the electrification of the industry by Poland may result in the loss of position on key markets to competition and the crisis of the industry.
Although the industry currently has high investment needs, investment level is limited i.a. because of the market structure. Road transport is based on micro-enterprises and is highly labour-intensive. This results in a relatively low level of investment compared to the value of the industry. At the same time the investment needs of the market are high. Polish
carriers on average use significantly older vehicles. Moreover, the pace of fleet replacement for new vehicles after the COVID-19 pandemic is relatively slow compared to the EU. This is partly offset by the import of used vehicles from abroad. Poland is characterized by a high potential for electrification of the fleet. Although the market is dominated by the heaviest vehicles (over 30 t of permissible weight), vehicles of 3.5-10 t still play an important role in Poland. This should encourage the electrification of transport, as due to shorter routes and the lack of need to charge along the routes covered daily, they are the easiest to replace technologically. In addition, the high proportion of older vehicles is not necessarily a negative feature: they are easier for retrofitting, i.e. the conversion of diesel vehicles into battery vehicles. At the same time, despite a series of strong negative shocks on the market, the forecasts for the development of the road freight transport market are positive for the coming years. However, inflation and potential costs of market consolidation in relatively high interest rates environment may result in companies lacking the resources to purchase zero-emission vehicles in the coming years.
The EU regulatory environment provides for a number of solutions supporting the decar- bonisation of transport. Its impact on the development of zero-emission truck transport can be seen in two dimensions. Firstly, the energy and climate objectives applicable to Member States are an incentive for them to introduce national instruments aimed at reducing greenhouse gas emissions and increasing the share of RES in the energy mix. This is achieved i.a. through the objectives of reduction of CO2 emissions for non-ETS sectors, sectoral objectives for transport, and air quality standards. Secondly, EU regulations directly improve the competitiveness of zero-emission drives compared to combustion engines. This is achieved both through an increase in the costs of operating internal combustion vehicles, e.g. the introduction of EU Emissions Trading System (CO2) for the road transport sector and by improving the competitiveness of zero-emission vehicles, e.g. the requirement to develop charging infrastructure or the mandatory share of zero-emission vehicles in public procurement; or by acting simultaneously in both directions, e.g. Eurovignette differentiating infrastructure charges depending on emissivity. Polish strategic documents currently lack provisions directly related to the development of zero-emission trucks. Nevertheless, stricter emission standards and support for the development of zero-emission trucks are part of a broader framework of national strategic documents such as the Strategy for Responsible Development until 2020 (with a perspective until 2030) or the Electromobility Development Plan in Poland.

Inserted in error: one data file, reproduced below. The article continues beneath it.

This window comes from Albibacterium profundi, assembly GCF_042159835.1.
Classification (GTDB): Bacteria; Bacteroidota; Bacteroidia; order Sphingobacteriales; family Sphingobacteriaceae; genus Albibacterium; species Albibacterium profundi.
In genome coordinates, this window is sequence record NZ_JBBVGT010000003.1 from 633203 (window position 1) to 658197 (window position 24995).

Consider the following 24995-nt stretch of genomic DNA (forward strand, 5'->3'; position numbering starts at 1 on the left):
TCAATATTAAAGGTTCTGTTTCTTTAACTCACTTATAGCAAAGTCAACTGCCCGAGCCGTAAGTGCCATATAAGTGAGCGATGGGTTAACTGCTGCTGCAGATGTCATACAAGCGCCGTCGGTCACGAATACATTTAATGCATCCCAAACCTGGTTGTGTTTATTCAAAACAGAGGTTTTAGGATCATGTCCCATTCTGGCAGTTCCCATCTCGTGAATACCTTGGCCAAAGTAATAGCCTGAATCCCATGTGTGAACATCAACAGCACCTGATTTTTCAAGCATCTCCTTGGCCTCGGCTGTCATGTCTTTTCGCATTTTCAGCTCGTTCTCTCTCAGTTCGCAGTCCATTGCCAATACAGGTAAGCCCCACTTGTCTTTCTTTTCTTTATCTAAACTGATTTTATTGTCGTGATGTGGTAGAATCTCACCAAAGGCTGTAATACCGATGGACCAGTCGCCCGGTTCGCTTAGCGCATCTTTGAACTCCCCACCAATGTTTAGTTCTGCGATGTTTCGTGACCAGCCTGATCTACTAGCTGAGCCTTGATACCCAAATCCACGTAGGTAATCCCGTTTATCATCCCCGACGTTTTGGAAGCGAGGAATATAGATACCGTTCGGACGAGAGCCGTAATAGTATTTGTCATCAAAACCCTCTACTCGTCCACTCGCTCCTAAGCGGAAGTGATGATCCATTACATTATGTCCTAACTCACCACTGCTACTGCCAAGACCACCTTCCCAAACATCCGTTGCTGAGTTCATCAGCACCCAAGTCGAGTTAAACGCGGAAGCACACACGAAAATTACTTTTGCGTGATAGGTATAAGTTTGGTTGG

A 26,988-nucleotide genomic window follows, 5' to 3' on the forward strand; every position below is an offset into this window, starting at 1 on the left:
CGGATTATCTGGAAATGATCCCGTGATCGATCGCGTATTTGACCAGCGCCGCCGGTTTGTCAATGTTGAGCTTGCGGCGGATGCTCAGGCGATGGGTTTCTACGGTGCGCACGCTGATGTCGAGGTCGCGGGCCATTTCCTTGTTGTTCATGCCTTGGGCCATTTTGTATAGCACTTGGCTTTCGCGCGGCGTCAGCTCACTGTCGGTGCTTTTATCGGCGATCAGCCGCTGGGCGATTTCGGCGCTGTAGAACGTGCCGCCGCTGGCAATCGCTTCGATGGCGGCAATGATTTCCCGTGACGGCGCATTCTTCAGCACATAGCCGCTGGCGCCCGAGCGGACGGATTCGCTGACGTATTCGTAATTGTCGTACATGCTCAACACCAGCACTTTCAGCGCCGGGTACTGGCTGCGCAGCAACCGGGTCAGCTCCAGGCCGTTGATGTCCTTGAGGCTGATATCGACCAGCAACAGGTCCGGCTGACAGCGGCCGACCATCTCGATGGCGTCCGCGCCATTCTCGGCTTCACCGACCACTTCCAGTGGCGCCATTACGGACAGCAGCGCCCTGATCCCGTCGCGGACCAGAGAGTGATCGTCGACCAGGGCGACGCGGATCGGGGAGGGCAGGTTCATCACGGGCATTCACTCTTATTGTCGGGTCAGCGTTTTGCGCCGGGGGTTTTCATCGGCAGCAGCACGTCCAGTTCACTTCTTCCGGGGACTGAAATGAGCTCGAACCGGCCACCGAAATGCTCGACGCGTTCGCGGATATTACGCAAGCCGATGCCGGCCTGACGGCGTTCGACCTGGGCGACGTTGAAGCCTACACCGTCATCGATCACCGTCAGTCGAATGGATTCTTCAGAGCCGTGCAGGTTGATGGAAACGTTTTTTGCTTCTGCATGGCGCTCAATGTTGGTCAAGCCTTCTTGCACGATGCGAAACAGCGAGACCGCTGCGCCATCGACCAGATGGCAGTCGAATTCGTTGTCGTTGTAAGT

The EU’s decarbonisation policy should be complemented by a instruments implemented at national level. Although the development of zero-emission heavy transport is a relatively new regulatory area, several European countries have already implemented policies in this area. Among the European countries with highest number of registered electric trucksby February 2023, all have implemented comprehensive support policies using instruments from at least two of the five categories: subsidies for the purchase of a vehicle, tax reductions, subsidies for investments in charging stations, infrastructure development strategies, facilitation of use. In addition, the support instrument may also be green public procurement and the introduction of restrictions on movement in urban areas and/or clean transport zones/low emission zones. Experience of other countries shows that comprehensive development and support policy of zero-emission transport can be effective.
Considering the above factors instruments that can be used to support the development of the zero-emission vehicle market can be identified. The tool with the greatest potential impact on the competitiveness of zero-emission vehicles is direct financing of their purchase, but the cost of this instrument is high and its use should be limited to the first period of